What do Phil Collins, Brian Wilson, Eric Clapton, and Ludwig van Beethoven have in common, besides all being musicians? As a result of years of performing, they all have permanent hearing loss. When musicians come to me for treatment, I feel obliged to inform them of a lamentable fact of life – playing music may damage their hearing. Exposure to loud music causes noise-induced hearing loss (NIHL), which can produce a temporary ringing in the ears (tinnitus); if you continue to expose yourself to the loud music, the condition can become permanent.
The hearing loss can happen to any musician, whether they play in a rock band, in a symphony orchestra, in a chamber music group, or just play at home when rehearsing. Any sound with an amplitude (volume) of over 85 decibels (dB) can cause hearing loss if you are exposed to it for long periods of time. An electric guitar played onstage generates 120dB, but a violin can produce 103dB, and thus cause almost as much hearing loss. In fact, audiologists researching hearing loss in musicians have found that overexposure to sound while rehearsing adds up to more hours than they spend on stage performing.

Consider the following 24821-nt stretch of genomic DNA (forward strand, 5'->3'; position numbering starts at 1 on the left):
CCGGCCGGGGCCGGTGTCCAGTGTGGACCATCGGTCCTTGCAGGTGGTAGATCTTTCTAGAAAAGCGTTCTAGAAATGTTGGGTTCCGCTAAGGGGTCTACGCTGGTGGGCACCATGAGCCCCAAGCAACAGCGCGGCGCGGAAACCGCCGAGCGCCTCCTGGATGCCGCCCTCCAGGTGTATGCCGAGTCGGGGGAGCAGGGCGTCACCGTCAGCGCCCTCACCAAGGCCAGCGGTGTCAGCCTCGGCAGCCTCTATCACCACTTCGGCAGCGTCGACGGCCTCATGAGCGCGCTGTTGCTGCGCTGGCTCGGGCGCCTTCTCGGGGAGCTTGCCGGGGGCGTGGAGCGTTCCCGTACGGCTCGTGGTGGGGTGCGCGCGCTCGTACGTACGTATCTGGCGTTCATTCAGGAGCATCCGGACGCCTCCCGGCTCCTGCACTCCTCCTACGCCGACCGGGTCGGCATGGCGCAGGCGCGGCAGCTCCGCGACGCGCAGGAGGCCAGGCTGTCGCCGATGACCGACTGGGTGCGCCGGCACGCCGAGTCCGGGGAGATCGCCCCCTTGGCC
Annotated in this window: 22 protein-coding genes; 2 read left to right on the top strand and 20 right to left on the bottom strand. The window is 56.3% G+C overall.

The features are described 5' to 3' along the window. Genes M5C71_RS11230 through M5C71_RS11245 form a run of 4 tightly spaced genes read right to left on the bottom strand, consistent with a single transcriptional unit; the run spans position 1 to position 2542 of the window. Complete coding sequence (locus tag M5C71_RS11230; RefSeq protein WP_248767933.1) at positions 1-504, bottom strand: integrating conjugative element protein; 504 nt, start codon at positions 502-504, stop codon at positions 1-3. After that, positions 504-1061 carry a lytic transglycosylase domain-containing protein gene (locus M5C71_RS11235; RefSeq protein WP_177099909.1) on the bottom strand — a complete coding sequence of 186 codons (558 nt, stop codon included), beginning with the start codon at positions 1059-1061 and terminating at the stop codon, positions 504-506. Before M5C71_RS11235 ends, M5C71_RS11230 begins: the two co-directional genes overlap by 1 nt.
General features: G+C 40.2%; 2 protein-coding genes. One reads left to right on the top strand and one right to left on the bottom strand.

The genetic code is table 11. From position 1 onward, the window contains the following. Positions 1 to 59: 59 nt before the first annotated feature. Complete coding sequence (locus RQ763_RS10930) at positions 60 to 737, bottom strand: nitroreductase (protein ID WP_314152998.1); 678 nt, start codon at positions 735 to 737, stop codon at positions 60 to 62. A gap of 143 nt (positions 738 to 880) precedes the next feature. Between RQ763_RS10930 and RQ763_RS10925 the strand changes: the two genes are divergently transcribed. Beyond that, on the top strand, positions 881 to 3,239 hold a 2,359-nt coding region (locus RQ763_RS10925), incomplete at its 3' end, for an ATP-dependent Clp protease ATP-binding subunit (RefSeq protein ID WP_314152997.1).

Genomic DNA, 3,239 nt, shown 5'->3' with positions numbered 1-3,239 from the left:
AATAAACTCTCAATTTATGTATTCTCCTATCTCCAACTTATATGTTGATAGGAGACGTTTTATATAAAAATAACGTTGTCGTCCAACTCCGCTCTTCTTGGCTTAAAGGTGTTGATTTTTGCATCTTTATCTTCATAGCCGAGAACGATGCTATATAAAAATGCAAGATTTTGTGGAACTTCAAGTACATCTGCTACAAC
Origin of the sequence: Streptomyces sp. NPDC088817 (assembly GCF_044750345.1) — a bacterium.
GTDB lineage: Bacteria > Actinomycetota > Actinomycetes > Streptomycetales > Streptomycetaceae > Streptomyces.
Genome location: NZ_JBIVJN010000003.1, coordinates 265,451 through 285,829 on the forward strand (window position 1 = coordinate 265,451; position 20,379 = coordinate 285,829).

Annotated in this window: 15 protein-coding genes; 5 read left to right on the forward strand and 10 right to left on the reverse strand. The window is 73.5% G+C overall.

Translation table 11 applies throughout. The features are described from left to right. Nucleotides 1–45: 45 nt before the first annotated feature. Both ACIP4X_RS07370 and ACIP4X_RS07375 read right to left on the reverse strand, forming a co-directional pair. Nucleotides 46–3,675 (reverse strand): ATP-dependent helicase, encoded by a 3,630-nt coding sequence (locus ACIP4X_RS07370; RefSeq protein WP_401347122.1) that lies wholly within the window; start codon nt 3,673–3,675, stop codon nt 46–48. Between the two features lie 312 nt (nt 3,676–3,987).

Musicians can take steps to protect their hearing despite this unavoidable exposure to sound that exceeds acceptable levels, even in seemingly quiet rehearsal settings. When investing in high-quality ear protection beyond what can be had from drug-store Styrofoam ear plugs, performers can trust their hearing is protected. The first musicians earphones were invented by Etymotic Research, and other manufacturers still use their design to create specialized ear protection for musicians. Unlike the cheap Styrofoam earplugs that simply block sound, musician ear protection customized for you by your audiologist allows you to hear your normal full range of sound, just at a reduced volume ensuring your hearing is protected. Stores that sell musical instruments and supplies carry what are called universal-fit earplugs for about $15 per pair. For musicians that want to protect their hearing and hear the full range of their music, I recommend custom-molded earplugs with Etymotic filters. Comfortable even with extended wear for long periods of time, custom-molded earplugs block undesirable sound allowing the music to come through undistorted and without damaging hearing. Yes, they’re more expensive than the earplugs sold in music stores, but since hearing damage is irreversible, how much is your ability to hear the music you play worth to you?